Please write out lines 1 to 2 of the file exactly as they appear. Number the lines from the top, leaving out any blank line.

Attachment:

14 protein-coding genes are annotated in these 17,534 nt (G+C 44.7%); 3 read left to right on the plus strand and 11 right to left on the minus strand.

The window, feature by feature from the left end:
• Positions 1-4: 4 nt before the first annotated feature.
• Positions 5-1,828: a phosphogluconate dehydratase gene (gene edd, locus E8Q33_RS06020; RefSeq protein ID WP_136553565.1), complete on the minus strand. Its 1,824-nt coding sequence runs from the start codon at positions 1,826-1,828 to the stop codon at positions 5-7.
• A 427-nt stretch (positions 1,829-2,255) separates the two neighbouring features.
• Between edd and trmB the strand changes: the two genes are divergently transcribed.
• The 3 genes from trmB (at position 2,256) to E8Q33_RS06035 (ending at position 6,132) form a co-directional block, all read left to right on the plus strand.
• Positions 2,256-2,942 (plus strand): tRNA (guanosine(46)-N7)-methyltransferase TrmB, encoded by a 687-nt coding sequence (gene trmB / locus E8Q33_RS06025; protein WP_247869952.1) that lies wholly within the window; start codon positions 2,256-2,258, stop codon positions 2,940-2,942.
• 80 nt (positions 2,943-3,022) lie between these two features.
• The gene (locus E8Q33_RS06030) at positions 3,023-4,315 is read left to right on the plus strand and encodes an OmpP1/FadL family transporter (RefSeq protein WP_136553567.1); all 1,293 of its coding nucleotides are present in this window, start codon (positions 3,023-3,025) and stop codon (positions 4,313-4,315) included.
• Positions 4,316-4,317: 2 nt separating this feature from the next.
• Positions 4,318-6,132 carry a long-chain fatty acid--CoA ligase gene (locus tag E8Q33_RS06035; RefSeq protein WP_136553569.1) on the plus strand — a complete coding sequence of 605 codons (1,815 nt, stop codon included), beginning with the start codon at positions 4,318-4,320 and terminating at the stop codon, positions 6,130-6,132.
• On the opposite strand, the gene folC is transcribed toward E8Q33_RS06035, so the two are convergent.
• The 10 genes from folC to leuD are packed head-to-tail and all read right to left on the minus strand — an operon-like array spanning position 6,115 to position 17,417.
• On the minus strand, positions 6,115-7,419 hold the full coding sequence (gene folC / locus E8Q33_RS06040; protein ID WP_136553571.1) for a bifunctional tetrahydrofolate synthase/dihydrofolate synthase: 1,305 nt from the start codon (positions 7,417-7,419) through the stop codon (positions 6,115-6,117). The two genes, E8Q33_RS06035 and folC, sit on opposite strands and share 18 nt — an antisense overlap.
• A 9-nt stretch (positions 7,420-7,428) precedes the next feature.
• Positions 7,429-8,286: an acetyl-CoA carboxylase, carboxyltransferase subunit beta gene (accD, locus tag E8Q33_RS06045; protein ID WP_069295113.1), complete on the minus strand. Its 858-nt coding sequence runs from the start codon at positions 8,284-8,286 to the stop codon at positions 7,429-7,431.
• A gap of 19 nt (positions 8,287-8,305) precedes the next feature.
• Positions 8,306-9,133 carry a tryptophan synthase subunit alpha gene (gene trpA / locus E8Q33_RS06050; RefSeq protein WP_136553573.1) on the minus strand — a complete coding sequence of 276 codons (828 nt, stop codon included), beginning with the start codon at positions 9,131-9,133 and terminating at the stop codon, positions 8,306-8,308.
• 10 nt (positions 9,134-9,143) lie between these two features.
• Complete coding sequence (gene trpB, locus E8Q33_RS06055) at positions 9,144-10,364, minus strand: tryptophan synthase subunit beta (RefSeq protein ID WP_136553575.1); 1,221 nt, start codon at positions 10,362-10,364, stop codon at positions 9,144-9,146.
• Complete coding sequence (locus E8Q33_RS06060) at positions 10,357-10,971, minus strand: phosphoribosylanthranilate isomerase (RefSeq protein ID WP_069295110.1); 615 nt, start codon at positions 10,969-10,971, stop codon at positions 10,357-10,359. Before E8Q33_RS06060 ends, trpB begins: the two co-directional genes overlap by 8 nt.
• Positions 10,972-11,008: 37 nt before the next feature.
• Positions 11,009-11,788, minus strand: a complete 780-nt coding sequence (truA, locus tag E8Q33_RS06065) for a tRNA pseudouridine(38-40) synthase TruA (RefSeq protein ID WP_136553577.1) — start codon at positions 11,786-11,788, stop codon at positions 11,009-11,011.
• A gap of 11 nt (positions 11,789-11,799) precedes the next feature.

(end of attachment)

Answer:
14 protein-coding genes are annotated in these 17,534 nt (G+C 44.7%); 3 read left to right on the plus strand and 11 right to left on the minus strand.

The window, feature by feature from the left end: